Maybe it’s a metaphor.
It’s how she explains Emma. Well, no, that would make it sound easy and logical and not at all like he breezily walks in on his mom giggling between kisses from Emma, which quickly morphs into all three of them having minor simultaneous meltdowns in various corners of the dining room.
But when they do sit down, and she does break it down into small, understandable steps, puts them together so he can see how and not just what the hell—and somehow Emma knows to just let his mom talk, somehow Emma hangs on every word just like he does—he sees it. Like the tide. Rising up the whole afternoon but he hadn’t been looking.
Because it was slow, and steady, and strong. Getting him back, and putting them back together, him and his mom, and Emma’s been a part of that and not. There for them—him when he thinks small and selfishly, his mom when she thinks scared and scarily—but not in the way. A foundation, or a forcefield, or something necessary but peripheral.
Not so peripheral that when Emma got shot like a dumbass—he’s allowed to say that for this one, his mom said so—there was any question about his mom breaking speed limits and parking rules to get them to the emergency room in the middle of the night to be with her. Because that was their Emma. Their steady and strong Emma.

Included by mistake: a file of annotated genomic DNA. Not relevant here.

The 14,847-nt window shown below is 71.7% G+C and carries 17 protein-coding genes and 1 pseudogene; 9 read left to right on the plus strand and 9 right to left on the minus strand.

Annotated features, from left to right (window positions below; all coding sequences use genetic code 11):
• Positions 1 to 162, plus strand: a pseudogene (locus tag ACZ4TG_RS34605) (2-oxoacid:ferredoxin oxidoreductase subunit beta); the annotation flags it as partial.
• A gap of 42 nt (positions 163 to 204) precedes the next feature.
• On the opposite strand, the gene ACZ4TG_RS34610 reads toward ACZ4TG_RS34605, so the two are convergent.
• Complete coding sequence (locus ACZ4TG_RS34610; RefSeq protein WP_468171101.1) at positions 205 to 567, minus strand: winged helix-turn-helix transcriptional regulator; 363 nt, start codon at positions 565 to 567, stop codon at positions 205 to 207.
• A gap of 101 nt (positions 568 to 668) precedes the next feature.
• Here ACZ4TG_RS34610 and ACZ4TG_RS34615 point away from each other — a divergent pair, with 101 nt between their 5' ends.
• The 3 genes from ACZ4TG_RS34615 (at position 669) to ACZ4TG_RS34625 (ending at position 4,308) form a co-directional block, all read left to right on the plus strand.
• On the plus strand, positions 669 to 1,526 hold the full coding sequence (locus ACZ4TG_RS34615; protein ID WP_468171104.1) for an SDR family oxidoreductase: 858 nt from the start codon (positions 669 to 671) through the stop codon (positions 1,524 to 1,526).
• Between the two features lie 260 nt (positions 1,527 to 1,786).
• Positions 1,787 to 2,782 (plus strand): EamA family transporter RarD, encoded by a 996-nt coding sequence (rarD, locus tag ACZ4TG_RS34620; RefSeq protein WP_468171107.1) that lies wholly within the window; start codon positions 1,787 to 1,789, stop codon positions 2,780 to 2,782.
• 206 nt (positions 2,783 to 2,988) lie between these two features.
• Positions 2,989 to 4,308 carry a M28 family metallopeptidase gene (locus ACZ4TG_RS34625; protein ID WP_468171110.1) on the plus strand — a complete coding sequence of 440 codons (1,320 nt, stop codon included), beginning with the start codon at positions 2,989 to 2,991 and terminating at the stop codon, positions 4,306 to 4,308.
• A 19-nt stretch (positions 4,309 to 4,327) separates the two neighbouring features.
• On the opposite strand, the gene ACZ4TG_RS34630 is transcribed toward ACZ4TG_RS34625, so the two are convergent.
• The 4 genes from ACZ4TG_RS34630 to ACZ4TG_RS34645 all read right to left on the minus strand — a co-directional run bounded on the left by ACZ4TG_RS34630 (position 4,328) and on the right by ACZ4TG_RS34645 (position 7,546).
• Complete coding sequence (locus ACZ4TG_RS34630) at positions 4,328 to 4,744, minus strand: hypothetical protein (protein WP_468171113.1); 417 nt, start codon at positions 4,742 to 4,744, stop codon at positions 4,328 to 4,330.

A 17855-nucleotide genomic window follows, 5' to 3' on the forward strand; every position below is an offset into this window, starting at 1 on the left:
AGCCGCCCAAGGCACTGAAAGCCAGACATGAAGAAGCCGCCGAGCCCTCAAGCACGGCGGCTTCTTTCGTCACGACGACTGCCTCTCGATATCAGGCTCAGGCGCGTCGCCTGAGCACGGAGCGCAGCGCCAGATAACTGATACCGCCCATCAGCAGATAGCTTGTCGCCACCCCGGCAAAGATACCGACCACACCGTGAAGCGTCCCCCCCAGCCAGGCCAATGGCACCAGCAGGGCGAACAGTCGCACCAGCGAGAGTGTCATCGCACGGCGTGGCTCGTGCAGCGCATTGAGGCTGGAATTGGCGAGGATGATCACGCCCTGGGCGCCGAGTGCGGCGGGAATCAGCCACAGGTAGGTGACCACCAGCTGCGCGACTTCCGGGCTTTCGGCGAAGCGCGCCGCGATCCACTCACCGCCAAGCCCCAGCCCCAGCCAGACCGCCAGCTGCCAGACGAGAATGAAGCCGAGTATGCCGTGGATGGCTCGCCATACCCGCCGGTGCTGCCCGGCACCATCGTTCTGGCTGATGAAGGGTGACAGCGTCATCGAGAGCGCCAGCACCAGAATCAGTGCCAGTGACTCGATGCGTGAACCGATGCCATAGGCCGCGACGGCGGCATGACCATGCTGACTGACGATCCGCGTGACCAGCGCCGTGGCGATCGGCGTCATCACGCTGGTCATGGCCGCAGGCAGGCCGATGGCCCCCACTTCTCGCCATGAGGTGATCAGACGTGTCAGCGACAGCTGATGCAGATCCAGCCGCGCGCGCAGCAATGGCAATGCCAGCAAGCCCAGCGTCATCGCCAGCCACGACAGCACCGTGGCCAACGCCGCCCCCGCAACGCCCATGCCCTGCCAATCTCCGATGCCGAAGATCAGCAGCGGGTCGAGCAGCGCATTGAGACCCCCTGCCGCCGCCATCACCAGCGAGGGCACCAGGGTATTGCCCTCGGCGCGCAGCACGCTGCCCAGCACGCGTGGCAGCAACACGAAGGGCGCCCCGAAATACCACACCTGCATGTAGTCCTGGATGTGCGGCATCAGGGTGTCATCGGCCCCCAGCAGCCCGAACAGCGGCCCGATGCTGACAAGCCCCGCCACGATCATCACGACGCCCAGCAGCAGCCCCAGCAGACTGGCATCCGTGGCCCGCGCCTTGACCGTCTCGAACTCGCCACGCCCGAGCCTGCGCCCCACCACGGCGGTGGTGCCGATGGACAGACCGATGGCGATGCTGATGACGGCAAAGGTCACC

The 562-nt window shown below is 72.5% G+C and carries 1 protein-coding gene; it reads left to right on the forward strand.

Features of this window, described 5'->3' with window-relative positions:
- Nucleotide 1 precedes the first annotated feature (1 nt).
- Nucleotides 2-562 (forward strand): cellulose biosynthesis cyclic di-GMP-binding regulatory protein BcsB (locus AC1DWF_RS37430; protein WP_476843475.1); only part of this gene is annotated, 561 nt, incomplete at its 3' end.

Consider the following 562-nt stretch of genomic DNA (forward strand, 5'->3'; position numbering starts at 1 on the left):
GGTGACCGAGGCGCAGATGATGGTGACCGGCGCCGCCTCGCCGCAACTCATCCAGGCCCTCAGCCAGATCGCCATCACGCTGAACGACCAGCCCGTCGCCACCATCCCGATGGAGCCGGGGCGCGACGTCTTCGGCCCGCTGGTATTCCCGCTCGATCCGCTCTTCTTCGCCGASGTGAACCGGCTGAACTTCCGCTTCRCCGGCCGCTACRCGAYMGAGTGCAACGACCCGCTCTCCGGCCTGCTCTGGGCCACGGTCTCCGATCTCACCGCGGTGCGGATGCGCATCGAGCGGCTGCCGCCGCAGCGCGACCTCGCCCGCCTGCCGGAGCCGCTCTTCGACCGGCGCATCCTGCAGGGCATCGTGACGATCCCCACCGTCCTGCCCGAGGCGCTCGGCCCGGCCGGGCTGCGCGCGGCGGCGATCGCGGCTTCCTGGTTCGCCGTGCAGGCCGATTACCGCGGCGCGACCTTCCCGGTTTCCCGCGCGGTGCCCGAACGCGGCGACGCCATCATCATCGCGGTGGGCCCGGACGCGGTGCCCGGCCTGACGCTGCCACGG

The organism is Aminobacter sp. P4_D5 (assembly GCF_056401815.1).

(Who got shot. Like a dumbass.)
His grandparents were a wreck in the waiting room but his mom was just quiet, and after half an hour of waiting he decided he was tired of being big and crawled into her lap like he was three again, and she let him, and he said, “I’m scared,” and she hugged him close, close, close.
“Me too,” she whispered back.
The doctors let them in another twenty minutes after they said Emma made it through surgery, and there was some confusion about his mom coming in and the doctor was frowning and Gramps finally just burst out with “For God’s sake,” and grabbed his mom’s wrist, pulled her along after him towards Emma’s room.
His mom snatched her wrist back and called Gramps a doddering brute and somehow that was the first thing Emma heard from all of them, and so when they all looked at her she was smiling from behind her elevated leg. His mom called her an overdramatic moron, but then she smiled back, and her smile looked like he felt: relieved and strong and just… pleased.